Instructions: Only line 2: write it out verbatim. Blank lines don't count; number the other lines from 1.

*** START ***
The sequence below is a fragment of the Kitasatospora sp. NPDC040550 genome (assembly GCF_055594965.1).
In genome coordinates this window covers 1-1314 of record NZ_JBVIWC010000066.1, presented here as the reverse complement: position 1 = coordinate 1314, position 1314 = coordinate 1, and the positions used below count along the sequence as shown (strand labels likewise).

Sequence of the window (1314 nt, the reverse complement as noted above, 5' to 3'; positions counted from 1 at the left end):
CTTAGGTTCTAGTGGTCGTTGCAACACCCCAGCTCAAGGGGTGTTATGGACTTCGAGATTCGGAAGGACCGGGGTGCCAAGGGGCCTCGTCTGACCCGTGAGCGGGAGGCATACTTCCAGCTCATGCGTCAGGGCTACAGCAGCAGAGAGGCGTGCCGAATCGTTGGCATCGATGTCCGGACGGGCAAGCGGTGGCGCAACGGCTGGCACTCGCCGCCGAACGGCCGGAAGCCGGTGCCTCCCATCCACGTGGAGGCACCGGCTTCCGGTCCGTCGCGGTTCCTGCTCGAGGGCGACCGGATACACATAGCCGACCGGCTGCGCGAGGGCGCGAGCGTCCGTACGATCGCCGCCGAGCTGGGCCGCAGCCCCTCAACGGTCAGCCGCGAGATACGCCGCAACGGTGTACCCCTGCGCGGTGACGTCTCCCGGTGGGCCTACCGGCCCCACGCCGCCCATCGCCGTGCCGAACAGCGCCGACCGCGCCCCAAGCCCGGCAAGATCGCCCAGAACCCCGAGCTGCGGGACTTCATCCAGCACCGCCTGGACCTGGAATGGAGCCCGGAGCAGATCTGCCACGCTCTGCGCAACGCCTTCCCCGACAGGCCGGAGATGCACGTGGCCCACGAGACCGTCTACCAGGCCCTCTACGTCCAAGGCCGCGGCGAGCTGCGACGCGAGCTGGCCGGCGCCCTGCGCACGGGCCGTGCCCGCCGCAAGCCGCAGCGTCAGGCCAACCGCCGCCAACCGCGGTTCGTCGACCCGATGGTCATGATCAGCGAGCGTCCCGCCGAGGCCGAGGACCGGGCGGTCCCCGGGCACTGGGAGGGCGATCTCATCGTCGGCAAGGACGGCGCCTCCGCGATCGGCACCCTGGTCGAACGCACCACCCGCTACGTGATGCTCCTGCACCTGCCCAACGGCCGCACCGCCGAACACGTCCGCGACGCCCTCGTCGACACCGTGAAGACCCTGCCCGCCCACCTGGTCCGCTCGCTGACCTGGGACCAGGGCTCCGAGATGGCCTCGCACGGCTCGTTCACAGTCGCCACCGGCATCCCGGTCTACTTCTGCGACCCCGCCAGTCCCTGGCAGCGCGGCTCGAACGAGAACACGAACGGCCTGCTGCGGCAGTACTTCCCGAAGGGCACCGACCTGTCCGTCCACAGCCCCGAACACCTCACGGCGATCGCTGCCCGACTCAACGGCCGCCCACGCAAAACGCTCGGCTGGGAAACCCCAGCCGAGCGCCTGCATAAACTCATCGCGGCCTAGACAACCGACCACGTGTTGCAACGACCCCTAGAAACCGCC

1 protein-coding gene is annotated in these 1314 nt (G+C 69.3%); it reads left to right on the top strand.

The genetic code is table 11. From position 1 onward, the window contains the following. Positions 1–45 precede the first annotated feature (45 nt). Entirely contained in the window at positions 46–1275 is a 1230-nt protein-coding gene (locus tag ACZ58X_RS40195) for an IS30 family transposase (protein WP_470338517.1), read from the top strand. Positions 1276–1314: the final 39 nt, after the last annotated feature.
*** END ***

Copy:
In genome coordinates this window covers 1-1314 of record NZ_JBVIWC010000066.1, presented here as the reverse complement: position 1 = coordinate 1314, position 1314 = coordinate 1, and the positions used below count along the sequence as shown (strand labels likewise).